• Sponsoring family members on a case-by-case basisThere are no restrictions on recovering the cost of obtaining dependant visas. Employers can therefore require sponsored workers/prospective employees to cover this cost independently.  That said, employers do need to keep in mind that whilst there are not the same restrictions on what can be clawed back from a sponsored worker, if PBS Dependant fees are clawed back there will be additional pressure on the sponsored worker’s minimum salary threshold.  That may impose its own limit on the amount of dependant fees available for clawback. 
  • Require employees/prospective employees to cover some of the incidental immigration-related expenses – such as the English Language test, UK ENIC assessment, TB test and certified translation where appropriate. Whilst these costs are perhaps a drop in the ocean of immigration costs it could save hundreds of pounds per candidate. 
  • Consider applying via IDV Check AppIf an individual is eligible, using the IDV check app will remove the cost of attending an in-person biometric appointment. It is currently available to use by EEA, Swiss, British National Overseas (BNO) and Hong Kong Special Administrative Region (HKSAR) nationals who hold biometric passports; and most individuals who hold a valid Biometric Residence Permit (BRP). Another small potential saving of c.£250-300 per candidate (representing the cost of attending a Visa Application Centre). 
  • Early planning Starting the immigration process early, 3-4 months before the joining date can remove the need for expedited services. Applications submitted under standard service might take up to 8 weeks to process for certain visa categories, but an early start should give employers sufficient time to obtain a work visa without the need to spend £500 – £1000 in expedited service fees.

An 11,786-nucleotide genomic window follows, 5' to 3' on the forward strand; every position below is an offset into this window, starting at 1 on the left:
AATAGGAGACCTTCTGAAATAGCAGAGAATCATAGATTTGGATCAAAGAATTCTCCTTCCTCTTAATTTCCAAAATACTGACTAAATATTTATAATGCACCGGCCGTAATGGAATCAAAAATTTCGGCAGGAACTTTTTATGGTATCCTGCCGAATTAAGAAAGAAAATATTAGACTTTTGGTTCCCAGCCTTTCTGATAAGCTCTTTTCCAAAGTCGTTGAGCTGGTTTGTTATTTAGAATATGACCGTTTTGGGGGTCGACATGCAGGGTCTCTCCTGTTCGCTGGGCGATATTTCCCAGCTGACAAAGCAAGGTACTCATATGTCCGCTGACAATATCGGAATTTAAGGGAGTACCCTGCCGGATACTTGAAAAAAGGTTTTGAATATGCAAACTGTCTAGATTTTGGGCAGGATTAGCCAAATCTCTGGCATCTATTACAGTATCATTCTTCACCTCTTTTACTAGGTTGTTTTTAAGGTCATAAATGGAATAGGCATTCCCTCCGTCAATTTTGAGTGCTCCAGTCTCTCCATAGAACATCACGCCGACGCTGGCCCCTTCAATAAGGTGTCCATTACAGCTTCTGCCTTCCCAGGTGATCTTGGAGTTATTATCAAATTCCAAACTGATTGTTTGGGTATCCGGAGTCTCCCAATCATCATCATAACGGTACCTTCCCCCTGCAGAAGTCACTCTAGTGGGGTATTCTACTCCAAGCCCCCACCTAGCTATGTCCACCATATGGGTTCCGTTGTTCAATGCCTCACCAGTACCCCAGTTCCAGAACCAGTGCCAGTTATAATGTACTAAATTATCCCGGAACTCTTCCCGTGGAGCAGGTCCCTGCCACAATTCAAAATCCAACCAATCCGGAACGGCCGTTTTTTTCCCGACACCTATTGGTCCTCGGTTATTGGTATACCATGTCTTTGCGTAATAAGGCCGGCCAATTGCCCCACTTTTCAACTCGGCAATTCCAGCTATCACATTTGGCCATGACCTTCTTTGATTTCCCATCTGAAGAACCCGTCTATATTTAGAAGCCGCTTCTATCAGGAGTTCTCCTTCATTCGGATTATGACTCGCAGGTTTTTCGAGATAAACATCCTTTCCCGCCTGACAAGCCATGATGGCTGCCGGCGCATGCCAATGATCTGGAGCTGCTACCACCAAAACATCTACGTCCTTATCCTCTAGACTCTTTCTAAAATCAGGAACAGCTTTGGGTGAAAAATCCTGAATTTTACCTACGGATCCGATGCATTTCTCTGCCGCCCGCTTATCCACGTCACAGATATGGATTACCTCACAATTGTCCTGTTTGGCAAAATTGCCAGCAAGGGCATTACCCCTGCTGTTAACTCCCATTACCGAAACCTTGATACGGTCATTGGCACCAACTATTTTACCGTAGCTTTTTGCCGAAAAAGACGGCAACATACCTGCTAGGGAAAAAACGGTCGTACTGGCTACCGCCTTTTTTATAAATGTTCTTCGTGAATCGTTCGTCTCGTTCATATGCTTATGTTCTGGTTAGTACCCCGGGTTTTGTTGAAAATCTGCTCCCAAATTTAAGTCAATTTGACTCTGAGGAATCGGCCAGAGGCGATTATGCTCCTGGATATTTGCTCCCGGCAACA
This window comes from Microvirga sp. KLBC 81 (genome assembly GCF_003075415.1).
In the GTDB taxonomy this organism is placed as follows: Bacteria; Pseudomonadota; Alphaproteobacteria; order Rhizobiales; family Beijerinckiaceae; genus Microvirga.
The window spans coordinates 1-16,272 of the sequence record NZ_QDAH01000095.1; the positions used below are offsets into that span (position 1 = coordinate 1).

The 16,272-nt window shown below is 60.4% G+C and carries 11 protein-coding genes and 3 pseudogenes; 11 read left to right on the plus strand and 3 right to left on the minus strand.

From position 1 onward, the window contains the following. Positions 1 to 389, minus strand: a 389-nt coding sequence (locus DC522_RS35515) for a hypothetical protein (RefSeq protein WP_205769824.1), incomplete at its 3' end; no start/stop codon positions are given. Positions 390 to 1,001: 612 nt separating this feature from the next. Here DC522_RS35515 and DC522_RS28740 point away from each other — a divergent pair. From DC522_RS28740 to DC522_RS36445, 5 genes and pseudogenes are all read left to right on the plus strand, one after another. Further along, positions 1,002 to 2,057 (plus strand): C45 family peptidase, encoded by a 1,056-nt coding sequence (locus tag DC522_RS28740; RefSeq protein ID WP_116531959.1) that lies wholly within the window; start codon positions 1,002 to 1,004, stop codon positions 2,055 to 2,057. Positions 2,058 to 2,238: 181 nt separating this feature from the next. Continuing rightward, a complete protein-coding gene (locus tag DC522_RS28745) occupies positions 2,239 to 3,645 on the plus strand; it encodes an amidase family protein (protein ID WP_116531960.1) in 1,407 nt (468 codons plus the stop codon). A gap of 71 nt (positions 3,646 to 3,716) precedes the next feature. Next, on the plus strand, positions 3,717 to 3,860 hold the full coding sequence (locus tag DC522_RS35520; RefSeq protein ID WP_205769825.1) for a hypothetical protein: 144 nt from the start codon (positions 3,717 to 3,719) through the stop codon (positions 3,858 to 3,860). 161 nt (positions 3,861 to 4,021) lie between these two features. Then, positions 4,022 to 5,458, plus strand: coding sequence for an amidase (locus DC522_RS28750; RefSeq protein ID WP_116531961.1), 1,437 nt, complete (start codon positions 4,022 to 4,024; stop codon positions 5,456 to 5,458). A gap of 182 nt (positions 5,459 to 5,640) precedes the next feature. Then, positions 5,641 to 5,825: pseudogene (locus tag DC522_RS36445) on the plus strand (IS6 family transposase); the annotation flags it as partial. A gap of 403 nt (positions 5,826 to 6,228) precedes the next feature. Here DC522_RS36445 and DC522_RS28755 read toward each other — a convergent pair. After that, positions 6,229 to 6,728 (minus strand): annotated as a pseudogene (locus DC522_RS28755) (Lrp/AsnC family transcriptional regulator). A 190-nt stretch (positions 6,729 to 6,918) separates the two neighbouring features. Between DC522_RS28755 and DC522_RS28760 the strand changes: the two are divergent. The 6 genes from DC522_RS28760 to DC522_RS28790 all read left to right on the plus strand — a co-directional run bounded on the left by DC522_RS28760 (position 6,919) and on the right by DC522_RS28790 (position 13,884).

• Closer consideration of appropriate visa types:
    • Short Term Stays Given the costs involved employers will be prudent to carefully consider all available sponsorship routes and the applicable assignment lengths that might enable them to consider alternative routes.  For example, if a prospective employee is engaged on a temporary fixed-term contract, it may be suitable to consider a temporary work route to the UK and to request sponsorship for the exact length of time that is needed. This will ensure employers are only paying for what is required.   
    • Understanding employee expectations and business requirementsClosely linked to the above, considering an employee’s long-term goals in the UK may avoid costly in-country switches from temporary work visas to long-term work visas.  
    • Recognising when alternative immigration routes might carry the right to work in the UK could remove the need for sponsorship altogether or reduce the length of sponsorship required. This may be particularly relevant for candidates already in the UK for whom a change of employment application to your organisation is required.  In those instances reviewing eligibility for indefinite leave to remain in particular can help reduce IHS and ISC fees. 

In summary, there is a LOT for employers to factor in on the immigration law side alone, and that is before they start to consider penalty clauses and proportionate drafting – which will we consider in Part 2 – Employment Law Considerations. 


For more information, if you would like an advance release of Part Two, or to discuss reviewing, updating or amending your existing clauses please do contact us.  No obligation, clear transparency on fees, and lawyers that are approachable, adaptable and collaborative.